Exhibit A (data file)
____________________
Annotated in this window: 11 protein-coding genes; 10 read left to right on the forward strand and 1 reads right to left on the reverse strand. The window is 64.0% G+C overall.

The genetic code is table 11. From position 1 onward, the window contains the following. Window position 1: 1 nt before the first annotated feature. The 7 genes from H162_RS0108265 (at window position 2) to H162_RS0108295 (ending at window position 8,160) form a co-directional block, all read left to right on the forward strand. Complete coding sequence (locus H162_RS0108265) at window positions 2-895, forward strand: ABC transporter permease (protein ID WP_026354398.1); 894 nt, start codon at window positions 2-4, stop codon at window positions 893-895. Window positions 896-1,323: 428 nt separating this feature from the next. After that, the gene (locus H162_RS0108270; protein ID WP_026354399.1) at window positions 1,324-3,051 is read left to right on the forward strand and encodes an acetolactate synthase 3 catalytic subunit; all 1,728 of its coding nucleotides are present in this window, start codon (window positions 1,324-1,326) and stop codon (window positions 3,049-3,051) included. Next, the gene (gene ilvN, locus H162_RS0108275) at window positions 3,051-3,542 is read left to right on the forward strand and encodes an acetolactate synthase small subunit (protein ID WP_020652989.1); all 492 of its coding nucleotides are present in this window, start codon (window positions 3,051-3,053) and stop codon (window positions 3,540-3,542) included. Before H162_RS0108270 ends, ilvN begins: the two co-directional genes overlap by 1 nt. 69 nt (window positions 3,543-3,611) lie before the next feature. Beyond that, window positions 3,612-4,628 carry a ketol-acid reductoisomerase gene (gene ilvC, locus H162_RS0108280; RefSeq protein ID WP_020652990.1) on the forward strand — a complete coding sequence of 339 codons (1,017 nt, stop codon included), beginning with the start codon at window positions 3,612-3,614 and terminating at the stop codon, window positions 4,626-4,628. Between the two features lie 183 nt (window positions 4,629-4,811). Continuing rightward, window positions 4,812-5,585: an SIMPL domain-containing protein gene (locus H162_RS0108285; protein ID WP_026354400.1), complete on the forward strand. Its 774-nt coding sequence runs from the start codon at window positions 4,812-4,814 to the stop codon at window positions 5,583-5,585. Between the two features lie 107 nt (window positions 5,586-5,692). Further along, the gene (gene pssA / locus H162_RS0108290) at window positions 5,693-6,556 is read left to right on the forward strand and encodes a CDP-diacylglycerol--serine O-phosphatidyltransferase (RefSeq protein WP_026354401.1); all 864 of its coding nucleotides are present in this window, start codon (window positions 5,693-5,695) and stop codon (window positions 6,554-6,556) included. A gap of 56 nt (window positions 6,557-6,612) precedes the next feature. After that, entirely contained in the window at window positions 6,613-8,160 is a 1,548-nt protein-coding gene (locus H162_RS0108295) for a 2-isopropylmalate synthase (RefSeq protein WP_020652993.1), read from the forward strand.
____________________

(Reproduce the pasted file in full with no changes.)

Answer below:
Annotated in this window: 11 protein-coding genes; 10 read left to right on the forward strand and 1 reads right to left on the reverse strand. The window is 64.0% G+C overall.

The genetic code is table 11. From position 1 onward, the window contains the following. Window position 1: 1 nt before the first annotated feature. The 7 genes from H162_RS0108265 (at window position 2) to H162_RS0108295 (ending at window position 8,160) form a co-directional block, all read left to right on the forward strand. Complete coding sequence (locus H162_RS0108265) at window positions 2-895, forward strand: ABC transporter permease (protein ID WP_026354398.1); 894 nt, start codon at window positions 2-4, stop codon at window positions 893-895. Window positions 896-1,323: 428 nt separating this feature from the next. After that, the gene (locus H162_RS0108270; protein ID WP_026354399.1) at window positions 1,324-3,051 is read left to right on the forward strand and encodes an acetolactate synthase 3 catalytic subunit; all 1,728 of its coding nucleotides are present in this window, start codon (window positions 1,324-1,326) and stop codon (window positions 3,049-3,051) included. Next, the gene (gene ilvN, locus H162_RS0108275) at window positions 3,051-3,542 is read left to right on the forward strand and encodes an acetolactate synthase small subunit (protein ID WP_020652989.1); all 492 of its coding nucleotides are present in this window, start codon (window positions 3,051-3,053) and stop codon (window positions 3,540-3,542) included. Before H162_RS0108270 ends, ilvN begins: the two co-directional genes overlap by 1 nt. 69 nt (window positions 3,543-3,611) lie before the next feature. Beyond that, window positions 3,612-4,628 carry a ketol-acid reductoisomerase gene (gene ilvC, locus H162_RS0108280; RefSeq protein ID WP_020652990.1) on the forward strand — a complete coding sequence of 339 codons (1,017 nt, stop codon included), beginning with the start codon at window positions 3,612-3,614 and terminating at the stop codon, window positions 4,626-4,628. Between the two features lie 183 nt (window positions 4,629-4,811). Continuing rightward, window positions 4,812-5,585: an SIMPL domain-containing protein gene (locus H162_RS0108285; protein ID WP_026354400.1), complete on the forward strand. Its 774-nt coding sequence runs from the start codon at window positions 4,812-4,814 to the stop codon at window positions 5,583-5,585. Between the two features lie 107 nt (window positions 5,586-5,692). Further along, the gene (gene pssA / locus H162_RS0108290) at window positions 5,693-6,556 is read left to right on the forward strand and encodes a CDP-diacylglycerol--serine O-phosphatidyltransferase (RefSeq protein WP_026354401.1); all 864 of its coding nucleotides are present in this window, start codon (window positions 5,693-5,695) and stop codon (window positions 6,554-6,556) included. A gap of 56 nt (window positions 6,557-6,612) precedes the next feature. After that, entirely contained in the window at window positions 6,613-8,160 is a 1,548-nt protein-coding gene (locus H162_RS0108295) for a 2-isopropylmalate synthase (RefSeq protein WP_020652993.1), read from the forward strand.